From: huntsman-ga on 16 Aug 2002 16:46 PDT
Mickieh, We have purchased two small mountain acreages in Colorado, and have built a home on one of them. Some the things that we have learned so far are offered in the sections below. First of all, some basic questions for you: 1. Where is your prospective lot in Colorado? What county is it in and what city/town is it closest to? 2. Have you actually visited this property and walked on it? 3. Are you planning a vacation home or a permanent home? The single most important thing to know about purchasing mountain land and building a home is this: it WILL take more money and time than you think. Be ready to spend plenty of each. It's a great way to spend them, though. Good Luck, Huntsman -------------------- Being There - Don't try to do this long distance: be there in person as much as possible. Never, ever buy any piece of property that you have not seen and walked on repeatedly. The primary people that you want to talk before buying a lot include: - Neighbors. - The head of the homeowner's association (if there is one)*. - Local real estate agents. Visit several and pick their brains. - The owner of the property. Why are they selling? *Get a copy of the association's covenants, read them thoroughly, and share a copy with your lawyer. Is there an architectural control committee that has to approve your building plans? Do you know what the area is like throughout the year: spring, summer, fall, and winter? Take time to explore the surrounding areas and home developments. How does your area compare? Do the homes look nice? Are they well-maintained? If things look old and run-down, chances are no one likes to live there very much. What is the altitude? Does anyone in your family have health problems that might prevent then from being this high? Can you access the property year-round? It may be easy in July, but can you get to it in the middle of snowy February, or in wet and muddy May? What kind of main roads lead in to your property (dirt or paved)? Who plows these roads in the winter and repairs them in the spring/summer? -------------------- Long and Winding Roads - If you have not been in Colorado or any of the larger mountain states very much, daily travel becomes more of a concern because facilities are spread out more. Unless you're a crow, the geography may require you to take a long, roundabout path to your desired destination. In miles and/or time, how far away is your lot from grocery stores, gas stations, restaurants, and other shopping? It's hard to satisfy that Twinkie urge when it's a half-hour drive (one way) to the nearest store. One other word of advice about those long grocery runs: get a good insulated cooler. Ice cream melts, and you will spoil your dinner trying to eat it on the way home. Are schools necessary? How far away is the school and the nearest bus stop? We lived near one Colorado mountain town where it was 60 miles (one way) to the nearest schools. -------------------- Those Last Few Feet - A driveway is a small thing, easily taken for granted in the city, but it can be a major pain in the mountains. How long, steep, and wide will your driveway be? Can construction trucks (think cement) easily make it into (and out of) your building site? Will rain make your driveway too muddy and slippery in the spring and summer? Who will clear your driveway of those billions of beautiful little snowflakes in winter? Can sunshine melt snow off of your driveway easily, or will it be shaded by evergreen trees and turn into a skating rink? I used to love snowfalls until we got several of them in a single week. One back-saving construction note: make sure the roof lines on your house don't dump a load of snow in front of your garage doors, and try to lay out your driveway so it can be easily plowed. Put enough money in your building budget to pave your driveway. Concrete is harder, lasts longer, looks better, but is more expensive. Black asphalt is cheaper and melts snow faster. Both are easy to plow snow off of, although you do get better traction on gravel. In addition to its lower cost, another advantage to a gravel driveway is that it absorbs snow melt and rainfall. Runoff from long stretches of concrete or asphalt can cause erosion problems. -------------------- Doing It In The Dirt - How do you know that you can build a house on your lot without actually testing the soil? If there are homes on adjacent lots, chances are pretty good that your lot is buildable also. Local conditions over the span of a few acres or so usually do not vary that much. Talk to your neighbors, the building department, or local soil engineers. Rocks are generally a bigger problem, particularly on higher mountain slopes. I always had nightmares, never realized, about an "iceberg rock" right in the center of the spot we picked for the house. This appears to be a small rock on the surface, but it's really the upper tip of a house-sized boulder buried deep in the ground. Time for a suitable application of high explosive... Soil tests (for the foundation) and percolation tests (for the septic system) are required by the County and must be done before the house can be built, but there's little point in doing this before it's necessary. Let the general contractor for your house take care of these arrangements. -------------------- Building the Dream House - In my opinion, don't even think about building your house yourself, particularly if you want to stay married. There is no glory in concrete, shingles, or drywall, and you will not do as a good of a job as quickly as a professional builder. While driving around, you will see many Colorado mountain dreams that were started by homeowners with great enthusiasm, but remain unfinished after years of work, with many barefooted children running around. Save your marriage, your thumbs, and your back by making money at your regular job, then give that money to deserving local builders. You can still do the fun stuff: designing, planning, picking out fixtures, go-fering, etc. Find and hire a local builder to act as a general contractor and let keep herd on all of the sub-contractors. While planning your house and searching for a builder, look for homes in the area that appeal to you. Stop and talk to the owners: find out who put in their driveway, drilled their well, excavated their septic system, built their house, and so on. If you see a house under construction, and there are people working on it, stop and strike up a friendly conversation. You may end up meeting your future builder. Visit the County's building department, find out which inspector covers your area, and introduce yourself. Ask if they know of any particular problems in your area, or of any good builders. Get their business card and email address for future reference. Buy a copy of the local newspaper: most local builders will advertise in it. Order a copy of the local phone book (in Colorado, call QwestDex at 303-636-8000). When it come time to finance your home construction, try to do it through a local bank. They will probably know the builders and contractors you will be working with. Only use local builders and contractors that are familiar with the area. Get references and talk to their previous customers. In smaller mountain communities, builders may be jacks-of-all trades that do can several things for you. They will also know contractors (good and bad) that they have worked with in the past. Use a written building contract. Even if your builder doesn't use normally use one, insist upon it. Your lawyer can write up a straightforward one for you, and you might want to put in a cash incentive to get the builder to finish your house early. Find a builder that you are comfortable with and listen to their advice. Consider yourself married to them for the duration of the construction. Talk to them often. Review the work on your house during (and immediately after) every stage of construction: ask dumb questions of your builder at every opportunity. If at all possible, show up at the end of every day, just before the subcontractors go home. Let them know you're the owner. Stay out of their way, but poke around a bit and inspect things. Unless someone is about to about to drop a tree on your car, don't order subcontractors around while you're on site. Make a note of the problem and call your general contractor ASAP: it's his job to keep everyone in line. Be very familiar with your home plans and measurements, and carry a decent measuring tape. One day after the interior framers left, I checked the clearance between two bathroom stud walls and discovered that it was too narrow by about an inch. There was no way the bathtub would have fit, and no one would have noticed this until after the walls had been permanently set (and the plumber started roughing in). I called my general contractor, he spoke to the framers, and the problem was fixed the next day. In the Colorado mountains, summers are short (very beautiful, though) and winters are long, long, long. Most building occurs in warm weather between May and September, and local contractors are very busy with several projects during this time. Be patient: they will get your work done, but they do like to go home once in a while. There will be long pauses when nothing is being done on your house. Stay calm. Unless you have money to burn (or if you're a wealthy art collector, Monets to burn), don't do anything exotic when building your house. Stick to standard, time-tested building materials and techniques that local builders and contractors are familiar with. Use lights, plumbing fixtures, furnaces, water heaters, and other hardware that are locally available and easily serviced. Don't buy that great-looking European shower head from outer Elbonia: it will break and you will get shtinky waiting for a replacement. -------------------- Energy Slaves Are We - Is electrical power already in your area? How close is the nearest power pole to your lot? Are power lines underground? Find out where the rural electrical company is, visit their office and talk to them. If power is not close to your lot, it may take several months (and much money) to get it installed. You should do this before any construction starts on your home. Ditto for your phone line. Can you get a decent cell phone signal? Can you access the Internet easily/quickly on your land line? Talk to your neighbors. On more remote mountain lots, I have seen owners set up a sturdy, lockable garden shed containing a few tools, lawn chairs, a folding table, a phone, and an extension cord that can be run to the power pole. This works well as a temporary office before your house gets dried in. If you don't have city natural gas available for heating, you will need to use propane. Visit your local suppliers for price comparisons: the size of tank you need depends upon how many people will be in your house, and how long they will be there. In your house plans, be sure to locate the propane tank where it can be easily refilled. -------------------- Water, Water, Everywhere? - Talk to your neighbors about their wells. Ask for a drink so you can sample the water. Does their water flow at the same rate all year round? How hard/soft is it? Have they noticed any problems with drinking, bathing, or washing dishes/clothes? Local well drillers (check the phone book and county newspaper) should be able to tell you the average depth, flow rate, and cost per foot for wells in your area. Whatever they say, expect to go deeper and spend more: you won't know how much more until they actually hit water (see "Mr. Blandings" below). The driller may offer a complete well package including drilling, testing, and a pump, but you may have to get some of these items from other suppliers. When the time comes to actually drill the well on your lot, be there in person. Unless you strike oil, it's not very exciting, so bring lunch, cold drinks (no beers for the driller!), a book or two, and a lawn chair so you can sit in the shade. Local excavators will install your septic system. Talk to your neighbors and get their recommendations. The same guy will usually do your driveway and home excavation. -------------------- Shock Therapy - Be prepared. Remember that nice little meadow where you so carefully staked out your home site, the one with the long grass, nice little aspen trees, and lovely wild flowers? Well, it will look like a bunker-buster bomb has exploded a crater in the middle it after the excavator has finished digging your foundation. Fortunately, dirt can be pushed around and natural grasses come back the following spring. If your lot has trees (something you pay extra for on mountain lots), you will probably lose many of them in order to clear a space for your house. We took out about 30. It's impressive, but sad, to watch them being felled: I sure hope it doesn't hurt. If you can have campfires on your lot, save a few cut logs for seats and benches around the fire. For better fire safety, You should also talk to your local fire department for advice on thinning trees and brush around your house. It is amazing what an incredible mess home construction is. Electricians and drywallers are the worst. Keep a sturdy push broom, shovel, and trash can around and clean things up after the subcontractors have left. In a small but obvious way, this lets everyone know that you care about your house. It is also safer for all concerned, and makes the building inspector's job easier. Ask your general contractor to keep the lot picked up and as clean as possible: hopefully this message will get passed along to his subcontractors. -------------------- Emergencies - Bad things happen. Where is the nearest doctor, ambulance, sheriff, and fire department? What will you do until they can get your house? Our neighbors were out of state one night when they got a call (on their cell phone) from their security company. Their house alarm had gone off, possibly indicating a break-in. The neighbor called our county sheriff, then called and asked me to check their house out. I did so immediately, but a sheriff's deputy didn't get there for about a half-hour. At the time, we were the only two homes on the "block", and there are no street lights. Without moonlight (or starlight, if it's overcast) it gets DARK. Have several good, heavy flashlights around. To protect yourself or your family members , would you be willing to own (and to learn to properly use) a gun? Although most crime takes place in large metropolitan areas -- one reason why we all want to move away -- bad guys have cars and like a nice drive in the mountains, too. If there is a forest fire, as almost happened to us this June, can you evacuate quickly and easily? What are you willing to leave behind? Are you prepared for the increased possibility that your mountain home might burn to the ground? We are fortunate to have fire hydrants, but they would be of little help if the whole forest was on fire and coming over our ridge. I'll admit this threat took some of the romance out of our mountain retreat. No small risk remains: this continues to be the driest summer Colorado has had in many decades, and our surrounding Ponderosa Pine forest is tinder-dry. -------------------- Lions & Tigers & Bears - You will see many animals in the Colorado mountains, and perhaps some of them a little closer than you prefer. We live in a well-developed subdivision of wooded one acre lots, and we regularly see birds (over 40 species: hummingbirds are the best), chipmunks, squirrels, raccoons, skunks, porcupines, many deer, some elk, and a few brown bears. The bear part is disturbing, though. Right now they are looking to fatten up before they hibernate in mid-October, and there is a lot of scrub oak (with acorns) in our area. Many residents, ourselves included, have feeders and water dishes out for birds and smaller animals, and these attract bears also. Only yesterday -- no kidding -- a young brown bear, looking for lunch, tried to come in through one of our open front windows. He had torn the screen halfway off when I heard the noise from a back room and came out to investigate. I yelled, he took off, and I called the Colorado Division of Wildlife. It turns out they received several other complaints about li'l Smokey and will try to trap him. Although they can move a pesky bear to another location, if it becomes too curious or aggressive doing what comes naturally, it will be killed. Just before we moved in, a mountain lion killed a deer and left the half-eaten carcass on an empty lot about a block away. Pet cats and dogs often disappear in our area, although I don't know of any attacks on children or adults. The possibility exists, however. A neighbor found a timber rattlesnake sunning itself in his driveway a few weeks ago. Until we all move off-planet, animal-human encounters, not all of them pleasant, will continue. -------------------- For More Information - If you need more answers, just post lots of new questions on Google Answers! ;-) You can also visit your local library and book store. The most practical book I have found about selecting land and building a house is: Your Engineered House by Rex Roberts M. Evans & Company, New York (1964, 1987) If you can't find it locally, search for it online at: ABEBooks Book Search http://dogbert.abebooks.com/abe/BookSearch To see what life is really like for home builders and contractors, read the Fine Homebuilding "Breaktime" discussion forums available on the following Web site: Taunton Forums Fine Homebuilding - Breaktime http://www.taunton.com/pages/forums.asp And for a few good laughs, rent or buy the 1948 movie, "Mr. Blandings Builds His Dream House", starring Cary Grant and Myrna Loy (http://us.imdb.com/Title?0040613). It's the closest and most entertaining thing I've seen about building a country home. The 1986 film "The Money Pit", starring Tom Hanks and Shelley Long (http://us.imdb.com/Title?0091541), makes a great second feature. Have fun!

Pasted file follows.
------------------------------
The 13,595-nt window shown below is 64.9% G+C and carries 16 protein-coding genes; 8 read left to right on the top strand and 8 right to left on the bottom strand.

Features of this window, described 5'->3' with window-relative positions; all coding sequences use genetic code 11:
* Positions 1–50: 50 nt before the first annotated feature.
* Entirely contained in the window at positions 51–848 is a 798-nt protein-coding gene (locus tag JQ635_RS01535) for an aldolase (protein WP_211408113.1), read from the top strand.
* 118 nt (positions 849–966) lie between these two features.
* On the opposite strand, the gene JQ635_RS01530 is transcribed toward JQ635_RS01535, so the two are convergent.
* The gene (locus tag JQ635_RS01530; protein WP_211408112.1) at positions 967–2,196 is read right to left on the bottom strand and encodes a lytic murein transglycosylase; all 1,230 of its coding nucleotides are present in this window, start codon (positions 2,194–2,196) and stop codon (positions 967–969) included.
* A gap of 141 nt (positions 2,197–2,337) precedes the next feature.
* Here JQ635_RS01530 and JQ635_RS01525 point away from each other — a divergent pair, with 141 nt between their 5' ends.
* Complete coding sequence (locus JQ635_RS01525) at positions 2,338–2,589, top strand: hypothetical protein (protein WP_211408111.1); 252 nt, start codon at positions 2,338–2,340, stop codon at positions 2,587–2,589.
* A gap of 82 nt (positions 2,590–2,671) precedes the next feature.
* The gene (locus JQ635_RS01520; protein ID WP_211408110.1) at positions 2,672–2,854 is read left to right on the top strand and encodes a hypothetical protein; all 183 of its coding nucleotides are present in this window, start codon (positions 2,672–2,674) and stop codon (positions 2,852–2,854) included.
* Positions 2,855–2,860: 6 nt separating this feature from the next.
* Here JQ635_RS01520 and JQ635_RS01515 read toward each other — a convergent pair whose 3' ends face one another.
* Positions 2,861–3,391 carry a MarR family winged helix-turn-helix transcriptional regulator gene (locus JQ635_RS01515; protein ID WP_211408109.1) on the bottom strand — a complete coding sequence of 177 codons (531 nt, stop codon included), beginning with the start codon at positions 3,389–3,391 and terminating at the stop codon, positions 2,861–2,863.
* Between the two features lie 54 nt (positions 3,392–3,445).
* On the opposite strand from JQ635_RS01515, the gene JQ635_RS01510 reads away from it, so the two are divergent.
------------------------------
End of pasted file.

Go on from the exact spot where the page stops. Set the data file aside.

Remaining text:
Re: Buying land in the mountains
From: alienintelligence-ga on 16 Aug 2002 16:58 PDT
Thanks for the additions huntsman. That's what I meant by there is ALOT of information out there. It's rather hard to find a stopping point for its dissemination. -AI